Year’s Best SF 5

This one mentions a work by Tom Purdom, one of this blog’s pet projects.

Raw Feed (2001): Best SF 5, ed. David G. Hartwell, 2000.Best SF 5

Everywhere“, Geoff Ryman — On first reading, this seems like a pleasant enough, poignant story about a young boy dealing with his grandfather’s death in a utopian future. (As Hartwell notes in the introduction, Ryman is not an author associated with utopias.) Through means never really explained (alternate time tracks in different dimensions of an 11 dimension universe? editing of a life in another dimension?) the sf equivalent of a soul is shunted off to “everywhere”, seemingly to live a past events again. I’m not sure how desirable that would be. I’m also not sure how utopian it is to live in a society of abullients who need a computer to suggest the next recreation activity. Nor will I grant Ryman the hypothesis that a great deal of the world’s problems stem from being not knowing what they next want to do with themselves. Granted, that is a major problem in some people’s lives. More frequently, I suspect, people know what they want to do but can’t, for a variety of reasons, do it. Even assuming a benevolent computer who could surveil you (and not abuse the gathered data), it’s still a creepy idea to be so completely and accurately modeled as to have a electronic nanny suggest the next playtime activity. Ryman recycles an old utopian notion of everybody taking their turn at certain undesirable jobs for “readies” unconvincingly depicted as an alternative to antique money.

Evolution Never Sleeps“, Elisabeth Malartre — This is essentially a hard science, rational, plausible version of all those fifties’ monster sf movies or the revenge of nature films popular in the seventies. In fact, there is an explicit allusion to Hitchcock’s The Birds (as the characters point out, it’s scary because the reason the birds become menacing is never explained, formerly benign creatures becoming threatening) and the suggested title for the movie version of events here is “The Attack of the Killer Chipmunks”. A researcher discovers that chipmunks have began to hunt in packs and become a formidable predator of creatures larger than them. As the title points out, there’s absolutely no reason that the process of evolution has stopped working on current lifeforms. Malartre also points out (and I assume it’s true given that she’s a biologist) that true herbivores are rare. Most animals will eat meat if given the opportunity and that meat is easier to digest than plant food. At the end, it’s clear this new breed of chipmunks is willing to attack man. [Incidentally, this version of the story accidentally omitted the author’s ending. Malartre sent me the ending, but I don’t know what I did with it. And, no, we’re not buddies. She put a notice in Locus that readers could request the ending from her.] Continue reading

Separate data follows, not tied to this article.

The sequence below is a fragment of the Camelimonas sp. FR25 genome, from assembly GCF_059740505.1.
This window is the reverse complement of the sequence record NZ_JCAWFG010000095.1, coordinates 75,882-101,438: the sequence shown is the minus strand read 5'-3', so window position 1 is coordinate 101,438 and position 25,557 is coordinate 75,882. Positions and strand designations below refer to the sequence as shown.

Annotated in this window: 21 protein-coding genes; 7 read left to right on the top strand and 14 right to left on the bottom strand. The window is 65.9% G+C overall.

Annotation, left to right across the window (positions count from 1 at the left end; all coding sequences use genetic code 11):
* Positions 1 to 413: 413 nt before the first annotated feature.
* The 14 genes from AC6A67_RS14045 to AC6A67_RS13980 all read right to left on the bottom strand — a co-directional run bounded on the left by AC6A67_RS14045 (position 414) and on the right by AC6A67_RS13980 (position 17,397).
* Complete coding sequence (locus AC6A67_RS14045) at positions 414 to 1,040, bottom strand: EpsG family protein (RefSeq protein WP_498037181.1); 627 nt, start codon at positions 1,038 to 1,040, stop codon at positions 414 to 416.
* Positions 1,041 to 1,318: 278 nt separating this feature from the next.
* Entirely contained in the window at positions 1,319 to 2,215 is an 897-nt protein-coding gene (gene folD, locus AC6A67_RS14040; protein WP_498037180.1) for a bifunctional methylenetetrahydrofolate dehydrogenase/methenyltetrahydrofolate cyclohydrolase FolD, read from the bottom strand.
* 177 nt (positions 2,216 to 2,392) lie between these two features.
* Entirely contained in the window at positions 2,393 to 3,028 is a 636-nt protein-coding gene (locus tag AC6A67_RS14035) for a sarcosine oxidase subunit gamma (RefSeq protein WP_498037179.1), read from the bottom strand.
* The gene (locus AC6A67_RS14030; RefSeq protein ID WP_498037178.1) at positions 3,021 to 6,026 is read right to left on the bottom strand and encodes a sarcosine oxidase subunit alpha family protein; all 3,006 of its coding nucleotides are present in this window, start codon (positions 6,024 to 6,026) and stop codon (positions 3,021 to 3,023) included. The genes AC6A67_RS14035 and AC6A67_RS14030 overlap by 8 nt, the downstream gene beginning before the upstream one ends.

After the End


The well-done post-apocalypse story is a literary post-mortem on civilization. At its best, it looks at the wreckage of society to examine not only the workings of its physical infrastructure but the architecture of the human mind and soul.

Once upon a time, I read a fair number of these, but I sort of drifted away from it. In the last couple of years, by accident, I’ve read more than usual in the sub-genre.

Oh there’s still a lot of these stories published. But zombies have taken over the genre. Many self-published works seem to be survivalist manuals — not that anything is wrong with that.  Some of Dean Ing’s works fit in that category as does, to some extant, Larry Niven and Jerry Pournelle’s Lucifer’s Hammer. However, who knows how many of these are badly written political screeds or how to manuals?

And I have little interest in YA novels. Even when I was the target age, I usually didn’t care for teenaged protagonists.

So, hoping to see what had been going on with the theme recently, I requested Paula Guran’s After the End: Recent Apocalypses. Continue reading